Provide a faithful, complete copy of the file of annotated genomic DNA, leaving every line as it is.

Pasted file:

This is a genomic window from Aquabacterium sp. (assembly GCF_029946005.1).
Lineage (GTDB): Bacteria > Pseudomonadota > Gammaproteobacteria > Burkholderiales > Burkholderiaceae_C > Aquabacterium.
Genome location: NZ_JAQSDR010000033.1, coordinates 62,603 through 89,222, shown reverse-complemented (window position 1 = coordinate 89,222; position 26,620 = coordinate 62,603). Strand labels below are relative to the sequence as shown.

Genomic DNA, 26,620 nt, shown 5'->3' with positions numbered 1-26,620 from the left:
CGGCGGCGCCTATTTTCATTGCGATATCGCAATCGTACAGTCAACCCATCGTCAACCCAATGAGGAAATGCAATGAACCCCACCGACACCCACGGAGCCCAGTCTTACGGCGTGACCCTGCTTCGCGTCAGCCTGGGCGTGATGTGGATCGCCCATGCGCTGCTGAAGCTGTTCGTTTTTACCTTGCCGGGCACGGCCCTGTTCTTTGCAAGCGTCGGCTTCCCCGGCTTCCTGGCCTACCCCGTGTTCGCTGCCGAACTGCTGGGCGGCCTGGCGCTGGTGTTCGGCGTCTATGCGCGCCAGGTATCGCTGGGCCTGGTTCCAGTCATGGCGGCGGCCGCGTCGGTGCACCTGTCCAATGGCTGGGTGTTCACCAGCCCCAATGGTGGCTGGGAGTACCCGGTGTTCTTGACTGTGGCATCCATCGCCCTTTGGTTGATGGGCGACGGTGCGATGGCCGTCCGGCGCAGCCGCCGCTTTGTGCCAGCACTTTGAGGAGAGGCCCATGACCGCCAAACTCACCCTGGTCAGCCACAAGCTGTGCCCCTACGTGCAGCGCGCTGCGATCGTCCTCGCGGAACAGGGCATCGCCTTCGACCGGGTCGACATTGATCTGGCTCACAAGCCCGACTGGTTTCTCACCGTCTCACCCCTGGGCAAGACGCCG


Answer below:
This is a genomic window from Aquabacterium sp. (assembly GCF_029946005.1).
Lineage (GTDB): Bacteria > Pseudomonadota > Gammaproteobacteria > Burkholderiales > Burkholderiaceae_C > Aquabacterium.
Genome location: NZ_JAQSDR010000033.1, coordinates 62,603 through 89,222, shown reverse-complemented (window position 1 = coordinate 89,222; position 26,620 = coordinate 62,603). Strand labels below are relative to the sequence as shown.

Genomic DNA, 26,620 nt, shown 5'->3' with positions numbered 1-26,620 from the left:
CGGCGGCGCCTATTTTCATTGCGATATCGCAATCGTACAGTCAACCCATCGTCAACCCAATGAGGAAATGCAATGAACCCCACCGACACCCACGGAGCCCAGTCTTACGGCGTGACCCTGCTTCGCGTCAGCCTGGGCGTGATGTGGATCGCCCATGCGCTGCTGAAGCTGTTCGTTTTTACCTTGCCGGGCACGGCCCTGTTCTTTGCAAGCGTCGGCTTCCCCGGCTTCCTGGCCTACCCCGTGTTCGCTGCCGAACTGCTGGGCGGCCTGGCGCTGGTGTTCGGCGTCTATGCGCGCCAGGTATCGCTGGGCCTGGTTCCAGTCATGGCGGCGGCCGCGTCGGTGCACCTGTCCAATGGCTGGGTGTTCACCAGCCCCAATGGTGGCTGGGAGTACCCGGTGTTCTTGACTGTGGCATCCATCGCCCTTTGGTTGATGGGCGACGGTGCGATGGCCGTCCGGCGCAGCCGCCGCTTTGTGCCAGCACTTTGAGGAGAGGCCCATGACCGCCAAACTCACCCTGGTCAGCCACAAGCTGTGCCCCTACGTGCAGCGCGCTGCGATCGTCCTCGCGGAACAGGGCATCGCCTTCGACCGGGTCGACATTGATCTGGCTCACAAGCCCGACTGGTTTCTCACCGTCTCACCCCTGGGCAAGACGCCG